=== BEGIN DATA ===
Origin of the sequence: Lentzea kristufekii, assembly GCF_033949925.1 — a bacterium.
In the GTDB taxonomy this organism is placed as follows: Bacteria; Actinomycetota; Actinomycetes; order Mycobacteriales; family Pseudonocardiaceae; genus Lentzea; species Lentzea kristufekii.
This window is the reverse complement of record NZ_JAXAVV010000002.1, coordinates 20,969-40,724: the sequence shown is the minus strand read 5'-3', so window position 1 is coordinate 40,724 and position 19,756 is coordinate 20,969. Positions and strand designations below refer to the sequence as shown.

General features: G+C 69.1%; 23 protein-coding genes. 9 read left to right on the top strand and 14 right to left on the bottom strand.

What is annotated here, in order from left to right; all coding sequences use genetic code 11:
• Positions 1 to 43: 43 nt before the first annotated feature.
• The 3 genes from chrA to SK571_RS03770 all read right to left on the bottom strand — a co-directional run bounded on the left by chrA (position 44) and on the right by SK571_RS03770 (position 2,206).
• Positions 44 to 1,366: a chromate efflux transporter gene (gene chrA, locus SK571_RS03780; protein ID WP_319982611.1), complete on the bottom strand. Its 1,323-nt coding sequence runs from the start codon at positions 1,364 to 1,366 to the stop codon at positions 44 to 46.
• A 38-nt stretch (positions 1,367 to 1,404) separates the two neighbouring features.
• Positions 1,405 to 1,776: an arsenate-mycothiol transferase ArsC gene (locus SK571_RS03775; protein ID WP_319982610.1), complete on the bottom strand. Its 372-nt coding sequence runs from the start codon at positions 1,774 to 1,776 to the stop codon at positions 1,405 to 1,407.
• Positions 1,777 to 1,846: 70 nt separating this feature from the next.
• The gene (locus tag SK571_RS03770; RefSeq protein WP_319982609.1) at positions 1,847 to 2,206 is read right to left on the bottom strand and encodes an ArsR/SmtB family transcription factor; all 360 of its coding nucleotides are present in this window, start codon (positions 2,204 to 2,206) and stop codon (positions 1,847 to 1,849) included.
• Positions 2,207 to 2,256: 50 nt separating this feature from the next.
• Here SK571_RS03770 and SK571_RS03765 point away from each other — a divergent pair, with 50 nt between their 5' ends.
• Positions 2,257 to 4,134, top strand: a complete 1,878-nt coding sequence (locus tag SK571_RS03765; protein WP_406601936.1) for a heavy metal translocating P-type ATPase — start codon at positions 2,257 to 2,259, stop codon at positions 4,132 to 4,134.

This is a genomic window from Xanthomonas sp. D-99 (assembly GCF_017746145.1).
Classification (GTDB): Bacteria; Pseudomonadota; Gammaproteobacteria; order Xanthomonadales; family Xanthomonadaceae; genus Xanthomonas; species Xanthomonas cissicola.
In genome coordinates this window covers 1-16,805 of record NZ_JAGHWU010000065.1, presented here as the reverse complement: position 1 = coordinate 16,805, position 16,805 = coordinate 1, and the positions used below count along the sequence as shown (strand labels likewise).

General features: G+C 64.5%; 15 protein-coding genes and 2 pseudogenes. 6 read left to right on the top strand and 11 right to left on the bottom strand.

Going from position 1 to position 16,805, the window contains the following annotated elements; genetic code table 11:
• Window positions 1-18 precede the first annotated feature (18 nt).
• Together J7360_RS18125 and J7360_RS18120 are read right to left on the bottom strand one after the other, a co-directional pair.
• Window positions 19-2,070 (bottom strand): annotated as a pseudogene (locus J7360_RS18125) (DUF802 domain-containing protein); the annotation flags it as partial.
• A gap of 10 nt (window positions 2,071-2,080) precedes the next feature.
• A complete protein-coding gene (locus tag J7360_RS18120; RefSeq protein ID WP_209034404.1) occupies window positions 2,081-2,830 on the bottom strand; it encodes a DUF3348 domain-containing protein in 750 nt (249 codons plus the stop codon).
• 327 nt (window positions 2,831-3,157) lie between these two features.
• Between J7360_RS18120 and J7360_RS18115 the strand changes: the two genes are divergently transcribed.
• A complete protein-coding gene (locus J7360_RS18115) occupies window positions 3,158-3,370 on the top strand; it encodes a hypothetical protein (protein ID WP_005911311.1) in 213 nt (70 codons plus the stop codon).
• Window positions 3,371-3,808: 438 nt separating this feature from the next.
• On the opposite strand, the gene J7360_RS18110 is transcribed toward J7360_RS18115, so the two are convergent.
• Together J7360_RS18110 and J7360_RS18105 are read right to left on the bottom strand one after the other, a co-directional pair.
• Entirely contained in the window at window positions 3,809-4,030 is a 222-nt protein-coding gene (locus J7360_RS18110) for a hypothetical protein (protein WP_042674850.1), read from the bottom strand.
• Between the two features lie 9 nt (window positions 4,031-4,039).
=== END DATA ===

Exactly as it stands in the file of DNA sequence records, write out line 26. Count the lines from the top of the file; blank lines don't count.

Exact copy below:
• 327 nt (window positions 2,831-3,157) lie between these two features.